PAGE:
But beer in Iceland, like every other country on Earth, is led by Lager. Viking Ölgerd’s Viking Classic (a Vienna-style Lager), Bruggsmiðjan Kaldi Lager (a Czech Pilsner), and Borg Brugghús Brio (a German Pilsner) are easy to find. Einstock, the most popular craft brewer in the country, added a Blue Moon-like boost to flavor options when it started in 2011, its Belgian wit a mainstay in bars and restaurants.
If local enthusiasts have their way, however, the future will have a distinctive American taste.
“I only drink IPA,” a bearded Reykjavik resident tells me while sipping a mango-infused Pale Ale that would look more at home in New England than Iceland.
“I love IPA,” agrees Ellie, a Latvian who left her home country in 2014. She came to Reykjavik to seek new opportunities and, in taste, found comfort in American hops. Her boyfriend, Kaspars, typically avoids the hoppy stuff, but can’t refill a glass quickly enough with Kindred Spirits, a lacto IPA made by Denmark’s Alefarm Brewing.
Like me, they’re spending time in the downtown of Iceland’s capital as part of an annual celebration that marks the end of the country’s prohibition, which concluded a 74-year ban of “strong” beer above 2.25% ABV in 1989. Wine and spirits had been reinstated more than 50 years prior, but the decades in between continued to dismiss beer as a low-cost alternative that might only act as a catalyst to spur addiction.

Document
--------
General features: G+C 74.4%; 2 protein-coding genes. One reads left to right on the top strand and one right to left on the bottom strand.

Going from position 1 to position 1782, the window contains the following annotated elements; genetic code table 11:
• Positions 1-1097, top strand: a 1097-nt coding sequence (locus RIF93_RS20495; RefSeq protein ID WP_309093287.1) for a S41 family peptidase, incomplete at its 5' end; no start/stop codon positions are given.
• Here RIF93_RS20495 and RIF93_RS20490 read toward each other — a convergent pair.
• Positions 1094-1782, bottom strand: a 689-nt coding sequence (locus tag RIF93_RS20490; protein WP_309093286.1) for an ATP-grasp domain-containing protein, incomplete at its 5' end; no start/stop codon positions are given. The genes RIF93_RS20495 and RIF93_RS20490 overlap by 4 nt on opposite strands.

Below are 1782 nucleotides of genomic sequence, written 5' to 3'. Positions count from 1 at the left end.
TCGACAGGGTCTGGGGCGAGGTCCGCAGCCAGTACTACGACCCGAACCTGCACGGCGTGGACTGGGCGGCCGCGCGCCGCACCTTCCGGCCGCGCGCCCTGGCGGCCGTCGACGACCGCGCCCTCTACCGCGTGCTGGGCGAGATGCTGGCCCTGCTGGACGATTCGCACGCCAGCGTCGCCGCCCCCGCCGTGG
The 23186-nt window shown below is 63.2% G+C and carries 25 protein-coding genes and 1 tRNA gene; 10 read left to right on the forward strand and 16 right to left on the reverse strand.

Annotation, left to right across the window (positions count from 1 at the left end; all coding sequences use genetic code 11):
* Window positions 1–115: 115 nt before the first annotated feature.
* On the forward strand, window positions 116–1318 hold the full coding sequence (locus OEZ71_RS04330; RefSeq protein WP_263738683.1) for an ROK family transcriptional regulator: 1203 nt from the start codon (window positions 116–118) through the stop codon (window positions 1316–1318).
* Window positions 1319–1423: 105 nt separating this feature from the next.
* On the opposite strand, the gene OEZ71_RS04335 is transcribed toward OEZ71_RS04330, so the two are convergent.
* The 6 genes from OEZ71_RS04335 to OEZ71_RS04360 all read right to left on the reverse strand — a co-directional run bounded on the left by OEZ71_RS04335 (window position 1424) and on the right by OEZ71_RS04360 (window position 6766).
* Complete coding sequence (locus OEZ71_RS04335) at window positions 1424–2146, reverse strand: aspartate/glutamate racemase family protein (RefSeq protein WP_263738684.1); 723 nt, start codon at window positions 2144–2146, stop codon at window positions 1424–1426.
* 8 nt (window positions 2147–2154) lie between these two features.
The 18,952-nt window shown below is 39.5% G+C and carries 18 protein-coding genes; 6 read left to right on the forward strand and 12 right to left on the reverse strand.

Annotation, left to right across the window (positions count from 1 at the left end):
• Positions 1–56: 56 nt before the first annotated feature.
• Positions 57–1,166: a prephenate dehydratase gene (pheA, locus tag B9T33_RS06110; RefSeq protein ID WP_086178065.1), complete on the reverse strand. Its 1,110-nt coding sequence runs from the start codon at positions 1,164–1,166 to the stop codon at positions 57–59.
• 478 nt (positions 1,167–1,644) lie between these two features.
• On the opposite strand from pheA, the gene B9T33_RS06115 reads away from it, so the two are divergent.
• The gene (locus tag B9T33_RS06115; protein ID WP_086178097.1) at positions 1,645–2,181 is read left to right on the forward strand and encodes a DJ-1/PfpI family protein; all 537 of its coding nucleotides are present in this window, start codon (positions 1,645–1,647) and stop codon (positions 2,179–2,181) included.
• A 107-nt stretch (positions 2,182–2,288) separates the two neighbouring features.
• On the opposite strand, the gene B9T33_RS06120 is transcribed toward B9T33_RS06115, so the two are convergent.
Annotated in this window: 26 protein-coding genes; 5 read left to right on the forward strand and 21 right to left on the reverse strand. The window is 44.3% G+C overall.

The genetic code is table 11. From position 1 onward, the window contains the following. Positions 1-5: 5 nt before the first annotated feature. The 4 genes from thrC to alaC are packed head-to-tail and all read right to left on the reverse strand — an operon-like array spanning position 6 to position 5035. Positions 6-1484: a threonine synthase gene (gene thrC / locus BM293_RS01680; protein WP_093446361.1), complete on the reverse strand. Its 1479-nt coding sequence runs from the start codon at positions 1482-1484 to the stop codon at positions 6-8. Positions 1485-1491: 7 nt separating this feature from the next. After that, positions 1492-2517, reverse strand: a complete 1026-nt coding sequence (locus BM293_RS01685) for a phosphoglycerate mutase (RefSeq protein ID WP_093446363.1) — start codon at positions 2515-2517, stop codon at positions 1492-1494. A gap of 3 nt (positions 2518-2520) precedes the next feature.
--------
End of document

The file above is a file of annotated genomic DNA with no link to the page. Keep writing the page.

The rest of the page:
Once again legalized nearly 30 years ago, beer began its slow, deliberate crawl toward a craft-focused modernity. Like so many other places scattered across the world, whether with their own beer history and traditions or not, the greatest influence on how to play catch up has most commonly come from America, where brewing rules were made to be broken, styles exist to be mashed up and, above all other ingredients, hops rule supreme for the vast majority of breweries.
“Our market is small, the brewers are few, so there aren’t that many people to learn from,” says Árni Theodór Long, brewmaster at Reykjavik’s Borg Brugghús. “We have to get our learning from somewhere else, and it definitely helps when we get the American and experienced European brewers here.”
For a country of roughly 330,000, where its beer industry is still in its infancy, there’s no greater concentration of brainstrust than at the Icelandic Beer Festival. In 2017, a record number of international breweries included American hop purveyors Boneyard Beer, Founders Brewing, Stone Brewing, Other Half, and Aslin Beer, the latter of which has garnered increased attention for its New England IPA-influenced brands. Over the course of the three-day event, the plurality of beers served are IPA or a Pale Ale masquerading as one, hopped to high heavens and occasionally murky as a milkshake. Drinkers couldn’t get enough.
One after another, festival denizens made it clear: the beer they think about most is IPA.